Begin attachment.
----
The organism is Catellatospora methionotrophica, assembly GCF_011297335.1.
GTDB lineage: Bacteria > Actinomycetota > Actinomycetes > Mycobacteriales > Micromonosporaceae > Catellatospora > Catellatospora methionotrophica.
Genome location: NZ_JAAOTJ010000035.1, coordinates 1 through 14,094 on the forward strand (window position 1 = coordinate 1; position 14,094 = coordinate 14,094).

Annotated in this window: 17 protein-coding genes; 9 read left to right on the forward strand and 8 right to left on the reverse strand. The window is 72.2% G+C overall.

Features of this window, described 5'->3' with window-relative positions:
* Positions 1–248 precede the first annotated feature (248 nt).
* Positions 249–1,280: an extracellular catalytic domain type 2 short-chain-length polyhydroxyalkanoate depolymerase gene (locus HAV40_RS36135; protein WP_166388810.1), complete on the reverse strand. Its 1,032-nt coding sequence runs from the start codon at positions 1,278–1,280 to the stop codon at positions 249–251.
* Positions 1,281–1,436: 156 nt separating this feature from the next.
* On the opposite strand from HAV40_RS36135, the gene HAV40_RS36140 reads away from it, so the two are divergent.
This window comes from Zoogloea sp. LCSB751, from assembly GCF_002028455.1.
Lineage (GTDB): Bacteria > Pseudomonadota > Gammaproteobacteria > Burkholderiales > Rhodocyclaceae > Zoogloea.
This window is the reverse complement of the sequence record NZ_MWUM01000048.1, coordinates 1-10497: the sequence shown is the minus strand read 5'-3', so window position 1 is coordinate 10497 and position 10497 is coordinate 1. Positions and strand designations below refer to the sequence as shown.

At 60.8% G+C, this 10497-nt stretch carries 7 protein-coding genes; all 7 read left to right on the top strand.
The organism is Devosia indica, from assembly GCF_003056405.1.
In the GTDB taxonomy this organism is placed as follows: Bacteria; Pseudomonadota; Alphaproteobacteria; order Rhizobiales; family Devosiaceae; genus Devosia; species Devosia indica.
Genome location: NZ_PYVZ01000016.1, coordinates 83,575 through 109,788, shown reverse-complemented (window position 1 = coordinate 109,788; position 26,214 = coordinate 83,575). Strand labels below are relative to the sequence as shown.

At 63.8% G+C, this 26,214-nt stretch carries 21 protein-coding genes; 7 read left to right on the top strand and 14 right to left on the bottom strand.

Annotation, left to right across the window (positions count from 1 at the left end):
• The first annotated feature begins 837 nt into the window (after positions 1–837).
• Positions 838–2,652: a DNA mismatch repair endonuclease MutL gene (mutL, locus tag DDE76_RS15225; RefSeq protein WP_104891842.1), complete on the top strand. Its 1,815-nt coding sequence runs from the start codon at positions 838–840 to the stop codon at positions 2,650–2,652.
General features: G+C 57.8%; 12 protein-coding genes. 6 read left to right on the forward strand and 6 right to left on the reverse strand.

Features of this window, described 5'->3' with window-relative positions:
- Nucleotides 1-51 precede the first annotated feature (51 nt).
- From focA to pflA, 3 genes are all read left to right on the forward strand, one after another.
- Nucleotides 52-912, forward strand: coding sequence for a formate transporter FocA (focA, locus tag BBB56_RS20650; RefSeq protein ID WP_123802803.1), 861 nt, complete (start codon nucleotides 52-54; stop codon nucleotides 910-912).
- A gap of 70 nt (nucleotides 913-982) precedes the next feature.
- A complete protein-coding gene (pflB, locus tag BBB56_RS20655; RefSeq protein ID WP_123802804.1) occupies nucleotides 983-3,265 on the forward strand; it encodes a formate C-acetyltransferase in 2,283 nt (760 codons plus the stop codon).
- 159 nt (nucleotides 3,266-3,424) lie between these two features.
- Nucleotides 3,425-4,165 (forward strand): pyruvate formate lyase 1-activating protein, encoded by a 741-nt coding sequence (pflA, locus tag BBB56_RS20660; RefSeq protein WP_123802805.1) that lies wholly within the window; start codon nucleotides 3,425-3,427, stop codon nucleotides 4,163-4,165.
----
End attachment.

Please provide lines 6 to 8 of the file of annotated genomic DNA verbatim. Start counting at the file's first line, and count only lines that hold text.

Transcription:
* Positions 1–248 precede the first annotated feature (248 nt).
* Positions 249–1,280: an extracellular catalytic domain type 2 short-chain-length polyhydroxyalkanoate depolymerase gene (locus HAV40_RS36135; protein WP_166388810.1), complete on the reverse strand. Its 1,032-nt coding sequence runs from the start codon at positions 1,278–1,280 to the stop codon at positions 249–251.
* Positions 1,281–1,436: 156 nt separating this feature from the next.